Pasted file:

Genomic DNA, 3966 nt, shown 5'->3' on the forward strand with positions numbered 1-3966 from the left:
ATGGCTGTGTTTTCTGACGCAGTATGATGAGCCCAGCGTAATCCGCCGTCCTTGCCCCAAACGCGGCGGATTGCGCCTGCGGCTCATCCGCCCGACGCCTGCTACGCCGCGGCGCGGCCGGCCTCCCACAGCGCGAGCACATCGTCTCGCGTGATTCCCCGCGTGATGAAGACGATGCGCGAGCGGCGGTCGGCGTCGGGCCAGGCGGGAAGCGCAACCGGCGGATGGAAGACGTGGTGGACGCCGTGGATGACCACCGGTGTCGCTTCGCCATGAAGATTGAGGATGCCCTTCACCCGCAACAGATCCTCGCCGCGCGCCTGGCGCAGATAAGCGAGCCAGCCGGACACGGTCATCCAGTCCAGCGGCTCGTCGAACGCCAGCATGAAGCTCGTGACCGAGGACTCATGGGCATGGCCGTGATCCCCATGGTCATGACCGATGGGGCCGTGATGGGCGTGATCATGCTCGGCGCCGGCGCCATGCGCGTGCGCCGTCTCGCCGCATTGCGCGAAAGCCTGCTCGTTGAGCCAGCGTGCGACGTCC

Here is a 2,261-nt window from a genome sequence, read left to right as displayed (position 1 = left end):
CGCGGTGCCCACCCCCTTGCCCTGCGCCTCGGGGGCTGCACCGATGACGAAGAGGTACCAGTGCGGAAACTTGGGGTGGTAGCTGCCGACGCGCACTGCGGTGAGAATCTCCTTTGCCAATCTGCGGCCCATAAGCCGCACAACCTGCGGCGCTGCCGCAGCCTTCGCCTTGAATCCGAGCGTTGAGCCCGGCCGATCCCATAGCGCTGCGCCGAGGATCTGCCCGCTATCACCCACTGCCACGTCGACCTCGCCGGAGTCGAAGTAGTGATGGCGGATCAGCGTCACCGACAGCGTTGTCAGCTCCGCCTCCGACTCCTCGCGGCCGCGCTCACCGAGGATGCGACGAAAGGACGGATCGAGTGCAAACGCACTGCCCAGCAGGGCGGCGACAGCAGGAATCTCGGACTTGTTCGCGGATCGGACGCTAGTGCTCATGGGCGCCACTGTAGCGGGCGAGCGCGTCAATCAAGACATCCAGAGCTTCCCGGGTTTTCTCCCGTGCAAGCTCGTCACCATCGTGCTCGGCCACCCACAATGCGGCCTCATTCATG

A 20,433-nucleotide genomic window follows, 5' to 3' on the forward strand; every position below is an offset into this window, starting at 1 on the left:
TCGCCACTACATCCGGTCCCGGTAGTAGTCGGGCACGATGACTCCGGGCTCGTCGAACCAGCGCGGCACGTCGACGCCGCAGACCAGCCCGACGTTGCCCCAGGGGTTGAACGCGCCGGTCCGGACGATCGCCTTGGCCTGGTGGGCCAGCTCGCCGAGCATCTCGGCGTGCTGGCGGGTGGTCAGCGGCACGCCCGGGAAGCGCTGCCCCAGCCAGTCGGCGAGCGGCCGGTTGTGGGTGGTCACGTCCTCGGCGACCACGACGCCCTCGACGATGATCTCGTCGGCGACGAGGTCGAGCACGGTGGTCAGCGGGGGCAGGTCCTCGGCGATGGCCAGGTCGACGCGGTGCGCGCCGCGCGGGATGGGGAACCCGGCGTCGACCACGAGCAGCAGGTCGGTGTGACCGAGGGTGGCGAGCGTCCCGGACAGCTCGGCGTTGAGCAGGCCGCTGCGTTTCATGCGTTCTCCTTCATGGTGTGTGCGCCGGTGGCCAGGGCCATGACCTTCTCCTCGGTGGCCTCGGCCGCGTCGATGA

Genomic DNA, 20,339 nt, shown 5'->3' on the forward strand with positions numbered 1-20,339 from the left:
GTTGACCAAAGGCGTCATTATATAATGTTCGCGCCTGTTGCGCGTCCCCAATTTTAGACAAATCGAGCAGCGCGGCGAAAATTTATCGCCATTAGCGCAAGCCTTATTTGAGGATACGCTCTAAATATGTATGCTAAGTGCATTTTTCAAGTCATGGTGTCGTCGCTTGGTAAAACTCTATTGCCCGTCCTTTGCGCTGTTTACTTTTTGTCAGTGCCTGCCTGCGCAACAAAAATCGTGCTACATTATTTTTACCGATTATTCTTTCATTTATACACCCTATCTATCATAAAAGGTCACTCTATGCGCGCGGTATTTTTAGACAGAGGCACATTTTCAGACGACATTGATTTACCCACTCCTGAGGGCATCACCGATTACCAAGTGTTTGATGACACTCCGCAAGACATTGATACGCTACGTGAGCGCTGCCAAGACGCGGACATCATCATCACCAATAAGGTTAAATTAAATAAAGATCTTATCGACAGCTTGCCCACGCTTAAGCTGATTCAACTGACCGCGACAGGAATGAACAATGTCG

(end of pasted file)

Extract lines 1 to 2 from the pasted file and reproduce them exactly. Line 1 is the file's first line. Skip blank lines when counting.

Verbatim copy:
Genomic DNA, 3966 nt, shown 5'->3' on the forward strand with positions numbered 1-3966 from the left:
ATGGCTGTGTTTTCTGACGCAGTATGATGAGCCCAGCGTAATCCGCCGTCCTTGCCCCAAACGCGGCGGATTGCGCCTGCGGCTCATCCGCCCGACGCCTGCTACGCCGCGGCGCGGCCGGCCTCCCACAGCGCGAGCACATCGTCTCGCGTGATTCCCCGCGTGATGAAGACGATGCGCGAGCGGCGGTCGGCGTCGGGCCAGGCGGGAAGCGCAACCGGCGGATGGAAGACGTGGTGGACGCCGTGGATGACCACCGGTGTCGCTTCGCCATGAAGATTGAGGATGCCCTTCACCCGCAACAGATCCTCGCCGCGCGCCTGGCGCAGATAAGCGAGCCAGCCGGACACGGTCATCCAGTCCAGCGGCTCGTCGAACGCCAGCATGAAGCTCGTGACCGAGGACTCATGGGCATGGCCGTGATCCCCATGGTCATGACCGATGGGGCCGTGATGGGCGTGATCATGCTCGGCGCCGGCGCCATGCGCGTGCGCCGTCTCGCCGCATTGCGCGAAAGCCTGCTCGTTGAGCCAGCGTGCGACGTCC